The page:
Sidecar, a ridesharing operator that sought to compete against bigger rivals Uber and Lyft, announced Tuesday it was shutting down its service on December 31.
"I'm extremely proud of our team and all that we've accomplished," founder and chief executive Sunil Paul said in a blog post.
"We are the innovation leader in ridesharing despite a significant capital disadvantage, continually rolling out new products that set the bar for others to follow."
San Francisco-based Sidecar was launched in 2012 and backed by Google Ventures and British billionaire Richard Branson, but failed to gain traction against its larger rivals.
Earlier this year, Sidecar sought to diversify by enabling its drivers to deliver groceries, flowers and other goods—and later added marijuana in jurisdictions where it is legal.
Paul said the company had blazed a trail for others.
"Long ago we conceived of the technology that gave rise to the rideshare movement," he said.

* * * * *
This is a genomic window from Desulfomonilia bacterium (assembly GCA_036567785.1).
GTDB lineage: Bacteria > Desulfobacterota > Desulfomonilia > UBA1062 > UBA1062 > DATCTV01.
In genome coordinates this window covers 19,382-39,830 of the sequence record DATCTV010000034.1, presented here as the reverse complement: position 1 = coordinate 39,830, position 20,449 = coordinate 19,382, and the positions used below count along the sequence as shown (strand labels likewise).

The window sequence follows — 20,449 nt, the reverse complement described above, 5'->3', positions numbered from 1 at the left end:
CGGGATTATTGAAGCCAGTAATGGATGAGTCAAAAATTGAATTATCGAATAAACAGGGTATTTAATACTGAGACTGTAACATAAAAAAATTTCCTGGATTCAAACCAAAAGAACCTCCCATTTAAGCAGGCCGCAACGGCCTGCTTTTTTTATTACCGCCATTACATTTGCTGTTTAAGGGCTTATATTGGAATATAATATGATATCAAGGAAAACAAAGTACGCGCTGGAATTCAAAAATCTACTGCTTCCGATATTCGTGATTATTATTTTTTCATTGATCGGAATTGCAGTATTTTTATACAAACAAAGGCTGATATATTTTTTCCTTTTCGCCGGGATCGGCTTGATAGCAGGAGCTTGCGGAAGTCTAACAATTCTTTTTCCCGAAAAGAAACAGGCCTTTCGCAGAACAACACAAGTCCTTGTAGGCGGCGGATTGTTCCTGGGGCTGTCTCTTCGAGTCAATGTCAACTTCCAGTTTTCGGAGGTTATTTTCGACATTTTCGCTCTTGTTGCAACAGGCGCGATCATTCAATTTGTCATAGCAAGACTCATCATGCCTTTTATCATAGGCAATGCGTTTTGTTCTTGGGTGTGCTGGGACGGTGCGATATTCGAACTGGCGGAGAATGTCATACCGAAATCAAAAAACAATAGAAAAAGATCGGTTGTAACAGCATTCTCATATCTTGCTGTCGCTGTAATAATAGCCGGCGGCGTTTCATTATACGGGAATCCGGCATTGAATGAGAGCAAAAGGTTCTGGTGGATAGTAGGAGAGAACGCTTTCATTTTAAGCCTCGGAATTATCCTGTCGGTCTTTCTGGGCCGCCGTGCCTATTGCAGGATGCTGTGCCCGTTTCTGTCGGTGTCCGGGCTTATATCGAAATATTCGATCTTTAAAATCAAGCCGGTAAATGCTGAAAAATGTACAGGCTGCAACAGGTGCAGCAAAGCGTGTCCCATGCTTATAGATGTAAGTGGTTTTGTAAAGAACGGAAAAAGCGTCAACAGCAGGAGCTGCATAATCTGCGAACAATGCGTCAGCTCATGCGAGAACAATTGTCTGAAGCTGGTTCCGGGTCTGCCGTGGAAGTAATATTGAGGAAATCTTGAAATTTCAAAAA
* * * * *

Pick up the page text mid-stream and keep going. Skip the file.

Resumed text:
"And nearly four years ago we invented what is now known as 'ridesharing' with an app that connected riders with everyday drivers in their personal vehicle. People loved it. It was safe, convenient and affordable, and it quickly caught on."
Sidecar raised more than $35 million, according to research firm CB Insights, but that was dwarfed by the billions raised by Uber and Lyft, which have been rapidly expanding.
Paul said that while the service is ending, the company will remain, with unspecified projects down the road.
"This is the end of the road for the Sidecar ride and delivery service, but it's by no means the end of the journey for the company," Paul said.
"Thanks to our riders, our drivers, our delivery partners, our investors, the forward thinking politicians and regulators, and all of our champions that have allowed us to pursue and achieve our vision to reinvent transportation. We wish you all the best and hope to work with you again as we embark on our next big adventure in 2016."
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